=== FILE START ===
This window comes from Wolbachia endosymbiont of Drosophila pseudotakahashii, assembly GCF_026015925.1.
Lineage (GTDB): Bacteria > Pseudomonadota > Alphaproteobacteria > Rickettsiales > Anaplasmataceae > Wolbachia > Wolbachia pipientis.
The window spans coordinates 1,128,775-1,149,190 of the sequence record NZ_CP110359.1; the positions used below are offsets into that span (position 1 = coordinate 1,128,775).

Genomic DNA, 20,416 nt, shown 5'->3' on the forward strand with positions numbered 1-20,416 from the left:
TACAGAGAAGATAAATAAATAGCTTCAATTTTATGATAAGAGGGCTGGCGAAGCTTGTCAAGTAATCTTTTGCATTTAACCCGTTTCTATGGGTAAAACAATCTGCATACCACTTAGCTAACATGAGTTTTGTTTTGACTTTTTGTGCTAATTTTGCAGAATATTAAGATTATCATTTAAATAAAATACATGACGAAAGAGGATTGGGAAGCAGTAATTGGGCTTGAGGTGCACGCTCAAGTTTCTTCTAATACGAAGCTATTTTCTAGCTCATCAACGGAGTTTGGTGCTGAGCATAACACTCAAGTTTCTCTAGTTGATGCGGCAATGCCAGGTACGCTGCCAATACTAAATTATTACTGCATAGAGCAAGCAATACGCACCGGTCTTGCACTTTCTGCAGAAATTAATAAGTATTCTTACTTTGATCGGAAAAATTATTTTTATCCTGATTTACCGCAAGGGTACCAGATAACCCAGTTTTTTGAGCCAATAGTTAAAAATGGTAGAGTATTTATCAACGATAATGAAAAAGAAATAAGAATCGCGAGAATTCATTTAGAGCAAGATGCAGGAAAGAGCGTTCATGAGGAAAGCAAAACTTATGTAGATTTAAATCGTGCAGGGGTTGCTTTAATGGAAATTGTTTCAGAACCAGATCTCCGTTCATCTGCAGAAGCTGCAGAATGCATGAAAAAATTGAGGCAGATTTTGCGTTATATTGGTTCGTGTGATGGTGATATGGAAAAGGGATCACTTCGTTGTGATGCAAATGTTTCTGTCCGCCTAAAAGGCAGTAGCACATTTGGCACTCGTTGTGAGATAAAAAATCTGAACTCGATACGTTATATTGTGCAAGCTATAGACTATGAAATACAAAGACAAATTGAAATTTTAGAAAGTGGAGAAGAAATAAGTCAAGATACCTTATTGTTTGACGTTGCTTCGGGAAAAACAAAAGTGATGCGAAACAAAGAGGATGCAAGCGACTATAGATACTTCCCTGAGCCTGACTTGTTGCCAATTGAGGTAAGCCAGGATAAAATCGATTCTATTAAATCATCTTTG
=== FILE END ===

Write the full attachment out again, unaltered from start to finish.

This window comes from Wolbachia endosymbiont of Drosophila pseudotakahashii, assembly GCF_026015925.1.
Lineage (GTDB): Bacteria > Pseudomonadota > Alphaproteobacteria > Rickettsiales > Anaplasmataceae > Wolbachia > Wolbachia pipientis.
The window spans coordinates 1,128,775-1,149,190 of the sequence record NZ_CP110359.1; the positions used below are offsets into that span (position 1 = coordinate 1,128,775).

Genomic DNA, 20,416 nt, shown 5'->3' on the forward strand with positions numbered 1-20,416 from the left:
TACAGAGAAGATAAATAAATAGCTTCAATTTTATGATAAGAGGGCTGGCGAAGCTTGTCAAGTAATCTTTTGCATTTAACCCGTTTCTATGGGTAAAACAATCTGCATACCACTTAGCTAACATGAGTTTTGTTTTGACTTTTTGTGCTAATTTTGCAGAATATTAAGATTATCATTTAAATAAAATACATGACGAAAGAGGATTGGGAAGCAGTAATTGGGCTTGAGGTGCACGCTCAAGTTTCTTCTAATACGAAGCTATTTTCTAGCTCATCAACGGAGTTTGGTGCTGAGCATAACACTCAAGTTTCTCTAGTTGATGCGGCAATGCCAGGTACGCTGCCAATACTAAATTATTACTGCATAGAGCAAGCAATACGCACCGGTCTTGCACTTTCTGCAGAAATTAATAAGTATTCTTACTTTGATCGGAAAAATTATTTTTATCCTGATTTACCGCAAGGGTACCAGATAACCCAGTTTTTTGAGCCAATAGTTAAAAATGGTAGAGTATTTATCAACGATAATGAAAAAGAAATAAGAATCGCGAGAATTCATTTAGAGCAAGATGCAGGAAAGAGCGTTCATGAGGAAAGCAAAACTTATGTAGATTTAAATCGTGCAGGGGTTGCTTTAATGGAAATTGTTTCAGAACCAGATCTCCGTTCATCTGCAGAAGCTGCAGAATGCATGAAAAAATTGAGGCAGATTTTGCGTTATATTGGTTCGTGTGATGGTGATATGGAAAAGGGATCACTTCGTTGTGATGCAAATGTTTCTGTCCGCCTAAAAGGCAGTAGCACATTTGGCACTCGTTGTGAGATAAAAAATCTGAACTCGATACGTTATATTGTGCAAGCTATAGACTATGAAATACAAAGACAAATTGAAATTTTAGAAAGTGGAGAAGAAATAAGTCAAGATACCTTATTGTTTGACGTTGCTTCGGGAAAAACAAAAGTGATGCGAAACAAAGAGGATGCAAGCGACTATAGATACTTCCCTGAGCCTGACTTGTTGCCAATTGAGGTAAGCCAGGATAAAATCGATTCTATTAAATCATCTTTG